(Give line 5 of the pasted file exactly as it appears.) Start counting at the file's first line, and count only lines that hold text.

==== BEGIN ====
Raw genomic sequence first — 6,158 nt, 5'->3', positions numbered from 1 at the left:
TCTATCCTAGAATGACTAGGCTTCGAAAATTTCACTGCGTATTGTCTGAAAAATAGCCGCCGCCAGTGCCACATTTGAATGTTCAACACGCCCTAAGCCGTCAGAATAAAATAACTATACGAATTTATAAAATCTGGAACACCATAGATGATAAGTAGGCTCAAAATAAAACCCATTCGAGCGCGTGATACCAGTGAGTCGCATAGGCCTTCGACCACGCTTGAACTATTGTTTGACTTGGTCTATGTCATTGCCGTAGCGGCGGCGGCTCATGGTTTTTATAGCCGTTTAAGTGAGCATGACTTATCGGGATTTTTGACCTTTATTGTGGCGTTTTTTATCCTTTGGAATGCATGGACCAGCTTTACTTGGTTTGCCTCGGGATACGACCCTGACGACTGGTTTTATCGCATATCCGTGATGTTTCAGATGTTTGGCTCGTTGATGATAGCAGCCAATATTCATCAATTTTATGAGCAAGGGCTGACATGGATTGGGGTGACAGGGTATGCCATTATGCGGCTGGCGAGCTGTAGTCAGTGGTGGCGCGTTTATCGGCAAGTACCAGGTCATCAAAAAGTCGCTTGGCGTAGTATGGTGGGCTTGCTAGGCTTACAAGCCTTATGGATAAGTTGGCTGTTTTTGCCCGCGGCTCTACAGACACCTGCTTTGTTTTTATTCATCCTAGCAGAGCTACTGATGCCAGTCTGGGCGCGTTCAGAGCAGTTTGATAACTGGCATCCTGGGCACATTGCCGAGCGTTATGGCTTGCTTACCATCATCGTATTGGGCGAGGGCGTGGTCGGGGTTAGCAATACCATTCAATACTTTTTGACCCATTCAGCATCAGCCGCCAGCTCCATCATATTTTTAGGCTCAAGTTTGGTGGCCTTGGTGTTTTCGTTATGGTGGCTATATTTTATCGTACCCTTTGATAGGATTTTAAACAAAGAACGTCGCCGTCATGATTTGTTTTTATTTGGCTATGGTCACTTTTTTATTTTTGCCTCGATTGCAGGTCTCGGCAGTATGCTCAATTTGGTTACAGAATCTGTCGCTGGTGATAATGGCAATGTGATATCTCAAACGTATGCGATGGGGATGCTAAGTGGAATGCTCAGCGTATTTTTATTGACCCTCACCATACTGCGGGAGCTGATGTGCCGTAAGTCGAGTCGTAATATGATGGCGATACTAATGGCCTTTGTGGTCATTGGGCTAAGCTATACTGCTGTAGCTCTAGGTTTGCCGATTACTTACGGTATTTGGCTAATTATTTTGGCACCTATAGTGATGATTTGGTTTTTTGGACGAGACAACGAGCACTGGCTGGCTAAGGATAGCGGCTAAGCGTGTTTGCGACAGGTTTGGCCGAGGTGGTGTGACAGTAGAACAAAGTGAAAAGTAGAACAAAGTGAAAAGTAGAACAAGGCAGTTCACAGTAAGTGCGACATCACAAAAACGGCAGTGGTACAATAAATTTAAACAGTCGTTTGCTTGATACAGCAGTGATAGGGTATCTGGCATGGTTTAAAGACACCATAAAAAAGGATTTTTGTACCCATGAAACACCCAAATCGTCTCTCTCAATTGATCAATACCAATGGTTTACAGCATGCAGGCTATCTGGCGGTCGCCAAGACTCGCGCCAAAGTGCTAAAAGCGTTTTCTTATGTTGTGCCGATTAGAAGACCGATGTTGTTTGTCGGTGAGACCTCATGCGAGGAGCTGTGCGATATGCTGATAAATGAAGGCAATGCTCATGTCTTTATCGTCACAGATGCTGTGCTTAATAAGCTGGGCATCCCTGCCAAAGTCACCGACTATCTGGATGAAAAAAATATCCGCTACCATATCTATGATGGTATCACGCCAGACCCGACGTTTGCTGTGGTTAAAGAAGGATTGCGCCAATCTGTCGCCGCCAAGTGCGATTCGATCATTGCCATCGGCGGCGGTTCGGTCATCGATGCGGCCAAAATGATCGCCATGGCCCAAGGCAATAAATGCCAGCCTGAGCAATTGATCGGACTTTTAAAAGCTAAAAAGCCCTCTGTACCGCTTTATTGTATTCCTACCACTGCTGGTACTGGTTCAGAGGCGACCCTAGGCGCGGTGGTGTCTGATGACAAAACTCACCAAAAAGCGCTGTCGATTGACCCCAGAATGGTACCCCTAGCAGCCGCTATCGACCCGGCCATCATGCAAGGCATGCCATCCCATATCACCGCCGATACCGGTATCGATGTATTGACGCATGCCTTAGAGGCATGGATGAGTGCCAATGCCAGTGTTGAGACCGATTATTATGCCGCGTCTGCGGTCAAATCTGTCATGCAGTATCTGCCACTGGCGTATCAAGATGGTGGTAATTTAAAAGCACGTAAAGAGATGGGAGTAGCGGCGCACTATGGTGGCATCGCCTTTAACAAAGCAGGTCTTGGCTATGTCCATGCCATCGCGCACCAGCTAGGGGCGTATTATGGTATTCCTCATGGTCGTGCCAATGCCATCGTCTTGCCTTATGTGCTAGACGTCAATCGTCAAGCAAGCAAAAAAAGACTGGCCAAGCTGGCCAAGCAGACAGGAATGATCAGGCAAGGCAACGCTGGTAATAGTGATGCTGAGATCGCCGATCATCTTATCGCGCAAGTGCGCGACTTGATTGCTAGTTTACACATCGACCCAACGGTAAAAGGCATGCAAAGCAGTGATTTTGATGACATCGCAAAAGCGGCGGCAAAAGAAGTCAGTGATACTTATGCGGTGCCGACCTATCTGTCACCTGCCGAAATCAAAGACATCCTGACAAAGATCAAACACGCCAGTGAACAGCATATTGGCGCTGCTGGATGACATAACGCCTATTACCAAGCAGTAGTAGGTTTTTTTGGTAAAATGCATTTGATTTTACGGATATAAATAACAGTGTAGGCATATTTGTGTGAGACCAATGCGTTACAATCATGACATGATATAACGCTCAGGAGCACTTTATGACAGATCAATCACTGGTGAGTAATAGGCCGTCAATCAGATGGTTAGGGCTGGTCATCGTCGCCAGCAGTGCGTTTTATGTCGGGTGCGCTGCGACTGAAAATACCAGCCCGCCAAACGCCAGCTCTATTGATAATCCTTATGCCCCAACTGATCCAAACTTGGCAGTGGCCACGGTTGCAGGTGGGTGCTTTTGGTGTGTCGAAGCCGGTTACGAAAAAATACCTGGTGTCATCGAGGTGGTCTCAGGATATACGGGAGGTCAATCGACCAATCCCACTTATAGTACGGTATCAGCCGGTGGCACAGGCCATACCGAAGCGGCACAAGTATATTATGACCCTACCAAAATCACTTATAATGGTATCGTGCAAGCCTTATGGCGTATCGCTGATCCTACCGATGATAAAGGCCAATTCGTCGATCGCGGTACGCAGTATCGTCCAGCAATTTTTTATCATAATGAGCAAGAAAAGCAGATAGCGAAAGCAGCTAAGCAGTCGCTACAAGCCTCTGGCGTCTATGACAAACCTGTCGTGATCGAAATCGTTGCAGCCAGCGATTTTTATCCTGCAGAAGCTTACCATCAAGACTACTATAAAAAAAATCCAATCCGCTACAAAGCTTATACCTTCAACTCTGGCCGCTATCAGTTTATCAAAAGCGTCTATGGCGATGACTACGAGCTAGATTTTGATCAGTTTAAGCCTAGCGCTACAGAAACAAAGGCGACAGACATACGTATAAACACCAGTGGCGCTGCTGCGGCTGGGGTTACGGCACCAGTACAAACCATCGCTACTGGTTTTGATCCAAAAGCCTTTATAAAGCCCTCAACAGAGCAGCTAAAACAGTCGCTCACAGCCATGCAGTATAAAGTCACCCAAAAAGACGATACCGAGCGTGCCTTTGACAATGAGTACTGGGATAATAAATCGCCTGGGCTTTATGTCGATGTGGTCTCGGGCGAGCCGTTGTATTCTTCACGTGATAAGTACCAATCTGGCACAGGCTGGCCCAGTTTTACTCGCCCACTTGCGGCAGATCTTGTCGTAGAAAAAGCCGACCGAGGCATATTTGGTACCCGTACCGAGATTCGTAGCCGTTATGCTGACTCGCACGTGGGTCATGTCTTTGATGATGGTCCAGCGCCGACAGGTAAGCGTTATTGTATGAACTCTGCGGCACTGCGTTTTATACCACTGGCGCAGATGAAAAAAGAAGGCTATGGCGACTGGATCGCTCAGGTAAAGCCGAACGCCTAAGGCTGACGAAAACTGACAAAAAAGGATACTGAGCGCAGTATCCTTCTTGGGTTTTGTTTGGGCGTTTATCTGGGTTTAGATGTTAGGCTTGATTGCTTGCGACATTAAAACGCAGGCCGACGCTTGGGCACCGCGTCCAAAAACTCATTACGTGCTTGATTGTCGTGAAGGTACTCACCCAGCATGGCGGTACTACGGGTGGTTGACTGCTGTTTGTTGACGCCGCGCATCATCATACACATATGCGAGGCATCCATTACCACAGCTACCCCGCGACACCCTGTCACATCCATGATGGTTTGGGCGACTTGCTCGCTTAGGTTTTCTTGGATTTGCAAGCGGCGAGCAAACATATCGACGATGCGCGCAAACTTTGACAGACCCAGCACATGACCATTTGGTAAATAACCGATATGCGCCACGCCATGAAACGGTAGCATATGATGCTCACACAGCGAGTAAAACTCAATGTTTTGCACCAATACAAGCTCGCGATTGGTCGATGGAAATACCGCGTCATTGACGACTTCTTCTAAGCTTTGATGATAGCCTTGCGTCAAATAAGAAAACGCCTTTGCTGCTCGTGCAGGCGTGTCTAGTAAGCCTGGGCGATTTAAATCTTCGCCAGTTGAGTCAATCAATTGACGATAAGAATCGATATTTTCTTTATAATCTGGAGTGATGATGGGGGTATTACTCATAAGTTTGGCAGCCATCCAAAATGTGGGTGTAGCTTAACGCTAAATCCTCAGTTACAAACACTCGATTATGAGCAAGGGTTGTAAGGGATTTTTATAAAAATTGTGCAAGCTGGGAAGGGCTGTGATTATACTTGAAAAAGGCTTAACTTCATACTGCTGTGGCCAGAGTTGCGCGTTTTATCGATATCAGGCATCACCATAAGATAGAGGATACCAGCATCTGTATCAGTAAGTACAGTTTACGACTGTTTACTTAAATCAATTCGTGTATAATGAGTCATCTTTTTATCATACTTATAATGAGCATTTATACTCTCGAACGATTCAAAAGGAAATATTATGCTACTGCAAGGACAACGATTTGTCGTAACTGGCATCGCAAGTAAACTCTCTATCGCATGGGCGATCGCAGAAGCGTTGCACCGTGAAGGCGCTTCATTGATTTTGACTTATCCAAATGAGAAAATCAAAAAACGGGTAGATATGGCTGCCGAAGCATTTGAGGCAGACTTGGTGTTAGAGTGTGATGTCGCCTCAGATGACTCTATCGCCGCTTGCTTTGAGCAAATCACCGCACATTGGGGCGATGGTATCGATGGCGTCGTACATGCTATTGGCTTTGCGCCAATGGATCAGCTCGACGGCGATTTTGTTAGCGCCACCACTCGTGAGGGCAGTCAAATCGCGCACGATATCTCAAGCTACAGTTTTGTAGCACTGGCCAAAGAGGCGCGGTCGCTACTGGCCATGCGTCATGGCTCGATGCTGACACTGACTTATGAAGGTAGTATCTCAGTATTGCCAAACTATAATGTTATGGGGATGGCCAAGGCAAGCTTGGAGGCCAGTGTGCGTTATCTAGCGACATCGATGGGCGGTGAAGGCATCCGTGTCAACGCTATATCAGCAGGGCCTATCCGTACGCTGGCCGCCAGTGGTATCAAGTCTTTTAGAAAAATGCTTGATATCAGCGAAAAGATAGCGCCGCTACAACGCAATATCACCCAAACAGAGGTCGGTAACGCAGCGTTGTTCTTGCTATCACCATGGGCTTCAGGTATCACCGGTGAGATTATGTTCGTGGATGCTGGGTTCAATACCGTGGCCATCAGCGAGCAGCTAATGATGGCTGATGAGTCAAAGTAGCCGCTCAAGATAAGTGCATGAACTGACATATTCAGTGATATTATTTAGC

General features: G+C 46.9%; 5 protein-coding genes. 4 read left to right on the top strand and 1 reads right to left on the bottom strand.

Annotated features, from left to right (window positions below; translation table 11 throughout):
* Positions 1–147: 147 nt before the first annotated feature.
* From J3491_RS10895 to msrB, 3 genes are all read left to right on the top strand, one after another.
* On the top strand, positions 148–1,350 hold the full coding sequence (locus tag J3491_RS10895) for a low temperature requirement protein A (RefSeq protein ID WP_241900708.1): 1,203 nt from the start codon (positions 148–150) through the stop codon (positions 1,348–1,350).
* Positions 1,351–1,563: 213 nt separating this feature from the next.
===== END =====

* Positions 1–147: 147 nt before the first annotated feature.